What Netflix’s Password Sharing Crackdown Means for You

Netflix, the streaming company that once tweeted “Love is sharing a password,” has begun cracking down on password sharing in the United States, as it looks to increase revenue in what has become a saturated streaming market.

The company has previously said that more than 100 million subscribers worldwide access Netflix through password sharing and revealed in April 2022 that it lost subscribers for the first time in over a decade. The company added 7.66 million new subscribers for the final quarter of 2022, when it launched its lower-cost, ad-supported tier, and gained 1.75 million net new subscribers in the first quarter of 2023.

More from TIME

The streamer has been slowly rolling out its new password protocol worldwide. Earlier this week, the company began alerting U.S. customers who shared their accounts with others outside their household about the new policy. “Your Netflix account is for you and the people you live with—your household,” the company said on Tuesday.

Here’s what this means for users.

How Will Netflix Enforce This?

What Netflix's Password Sharing Crackdown Means for You

With the new policy, only users who are part of a “Netflix Household”—those who are using the same internet connection—will be able to access the account unless they are paid additional users added onto a Standard or Premium plan. Those who are currently borrowing a Netflix password will get an update when they try to log in that tells them how to start their own account, the Washington Post reported.

A Netflix spokesperson said that if a viewer who is outside of a household attempts to log into that household’s account, that person will “see notifications in the Netflix product flow prompting them to either port their profile to a new account using Profile Transfer or being added as an extra member” to an existing account, which would come at an additional cost.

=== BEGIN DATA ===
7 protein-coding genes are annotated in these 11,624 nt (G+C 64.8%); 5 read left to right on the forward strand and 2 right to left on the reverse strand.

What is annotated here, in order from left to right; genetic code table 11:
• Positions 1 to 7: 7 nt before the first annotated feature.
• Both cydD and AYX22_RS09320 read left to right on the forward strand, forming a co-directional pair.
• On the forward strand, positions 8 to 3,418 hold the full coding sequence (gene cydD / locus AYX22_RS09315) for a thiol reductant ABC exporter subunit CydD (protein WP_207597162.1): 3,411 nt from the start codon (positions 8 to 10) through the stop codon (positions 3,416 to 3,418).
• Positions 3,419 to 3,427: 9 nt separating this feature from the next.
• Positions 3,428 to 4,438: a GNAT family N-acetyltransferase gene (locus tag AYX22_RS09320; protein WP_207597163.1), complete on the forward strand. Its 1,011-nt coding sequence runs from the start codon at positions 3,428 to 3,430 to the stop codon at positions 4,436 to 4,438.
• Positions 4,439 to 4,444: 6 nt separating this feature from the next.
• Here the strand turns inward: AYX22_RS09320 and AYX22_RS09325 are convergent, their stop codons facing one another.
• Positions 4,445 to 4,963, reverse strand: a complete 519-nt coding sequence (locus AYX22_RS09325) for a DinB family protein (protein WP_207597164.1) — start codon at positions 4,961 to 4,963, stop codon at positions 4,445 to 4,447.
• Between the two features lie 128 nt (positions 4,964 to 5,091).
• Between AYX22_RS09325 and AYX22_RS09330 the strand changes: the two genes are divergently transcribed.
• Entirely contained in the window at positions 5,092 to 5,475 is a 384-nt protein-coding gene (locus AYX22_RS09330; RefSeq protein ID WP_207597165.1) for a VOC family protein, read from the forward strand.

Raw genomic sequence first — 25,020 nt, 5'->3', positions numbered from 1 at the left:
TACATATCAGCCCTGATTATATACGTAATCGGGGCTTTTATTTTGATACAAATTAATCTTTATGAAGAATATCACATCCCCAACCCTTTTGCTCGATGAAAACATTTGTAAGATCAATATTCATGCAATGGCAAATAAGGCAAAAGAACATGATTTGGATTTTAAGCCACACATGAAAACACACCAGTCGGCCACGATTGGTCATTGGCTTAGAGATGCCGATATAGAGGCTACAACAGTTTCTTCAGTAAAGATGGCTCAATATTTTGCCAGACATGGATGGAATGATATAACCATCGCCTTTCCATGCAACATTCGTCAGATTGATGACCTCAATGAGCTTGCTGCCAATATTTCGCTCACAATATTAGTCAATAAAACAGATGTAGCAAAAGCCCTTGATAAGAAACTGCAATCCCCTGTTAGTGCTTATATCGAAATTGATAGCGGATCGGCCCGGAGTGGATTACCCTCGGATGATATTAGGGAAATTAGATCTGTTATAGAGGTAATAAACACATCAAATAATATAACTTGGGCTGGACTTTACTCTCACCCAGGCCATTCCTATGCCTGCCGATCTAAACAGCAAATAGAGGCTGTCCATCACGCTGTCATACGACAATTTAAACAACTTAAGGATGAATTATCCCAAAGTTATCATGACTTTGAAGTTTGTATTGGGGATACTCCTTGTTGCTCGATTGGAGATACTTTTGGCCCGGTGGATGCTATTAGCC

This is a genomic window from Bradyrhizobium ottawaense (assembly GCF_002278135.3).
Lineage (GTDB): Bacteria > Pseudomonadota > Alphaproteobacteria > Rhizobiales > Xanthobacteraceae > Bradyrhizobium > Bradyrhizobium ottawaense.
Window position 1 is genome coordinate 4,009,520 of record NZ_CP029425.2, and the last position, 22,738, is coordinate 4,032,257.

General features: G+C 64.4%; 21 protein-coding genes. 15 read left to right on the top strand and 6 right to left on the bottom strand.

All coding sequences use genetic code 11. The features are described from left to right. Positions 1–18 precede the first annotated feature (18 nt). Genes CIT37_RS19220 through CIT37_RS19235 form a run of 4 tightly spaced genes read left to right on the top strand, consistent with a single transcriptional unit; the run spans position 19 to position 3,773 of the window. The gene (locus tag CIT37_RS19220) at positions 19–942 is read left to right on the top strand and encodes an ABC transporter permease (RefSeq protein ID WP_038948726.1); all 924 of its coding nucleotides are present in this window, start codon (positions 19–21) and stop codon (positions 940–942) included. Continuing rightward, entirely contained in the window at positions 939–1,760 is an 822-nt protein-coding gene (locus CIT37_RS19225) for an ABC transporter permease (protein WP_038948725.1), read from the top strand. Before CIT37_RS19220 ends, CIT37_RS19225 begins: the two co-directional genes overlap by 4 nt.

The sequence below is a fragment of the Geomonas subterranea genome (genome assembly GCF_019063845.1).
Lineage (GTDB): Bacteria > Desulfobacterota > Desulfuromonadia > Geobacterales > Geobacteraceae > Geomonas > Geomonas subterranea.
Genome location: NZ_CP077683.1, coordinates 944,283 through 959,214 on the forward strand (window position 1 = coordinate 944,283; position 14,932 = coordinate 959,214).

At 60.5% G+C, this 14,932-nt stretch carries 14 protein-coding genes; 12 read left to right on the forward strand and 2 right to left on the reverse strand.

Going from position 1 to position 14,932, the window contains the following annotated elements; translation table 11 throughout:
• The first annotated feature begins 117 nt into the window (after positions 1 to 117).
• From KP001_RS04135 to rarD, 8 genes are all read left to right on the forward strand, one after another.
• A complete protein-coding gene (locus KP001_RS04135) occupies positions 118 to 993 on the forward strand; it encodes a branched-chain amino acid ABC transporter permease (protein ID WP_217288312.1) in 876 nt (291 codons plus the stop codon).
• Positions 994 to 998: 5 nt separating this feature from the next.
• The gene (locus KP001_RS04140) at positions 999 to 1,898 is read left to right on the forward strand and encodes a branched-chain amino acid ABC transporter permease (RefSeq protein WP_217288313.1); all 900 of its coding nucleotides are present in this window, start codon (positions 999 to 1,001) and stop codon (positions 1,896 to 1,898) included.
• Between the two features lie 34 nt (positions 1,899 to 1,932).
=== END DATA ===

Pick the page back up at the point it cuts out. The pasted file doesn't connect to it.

The company says it will use​​ information such as IP addresses, device IDs, and account activity to determine whether a device is part of a household, and insists that it will not collect GPS data from users.

Netflix has said that customers will still be able to access their accounts while traveling, on their personal devices or a television in a hotel or vacation home. It remains unclear how long a device will be allowed to remain logged in from another location.

What Can Users Do?

For a price, subscribers with the $15.49 a month Standard plan can add one extra member outside of their household, while those with the $19.99 a month Premium plan can add two. For both tiers, each extra user would cost an additional $7.99 per month. According to Netflix, the additional member will have their own profile, account, and password, but their membership will be paid for by the person who invited them to join.

Users who have been added to these memberships have to activate their accounts in the same country as the original membership, can only view or download content on one device at a time, and they can’t create extra profiles, or log in as a Kids profile.

Users who were previously sharing a subscription and decide to fork the cash for their own account, can transfer their old profiles to a new account. The streamer now offers a $6.99 “Standard with ads” that includes “all but a few movies and TV shows” while the $9.99 Basic account offers unlimited, ad-free streaming. The company’s Standard and Premium options offer additional perks like the option to use more than one device at a time and download content on multiple devices.

Related Posts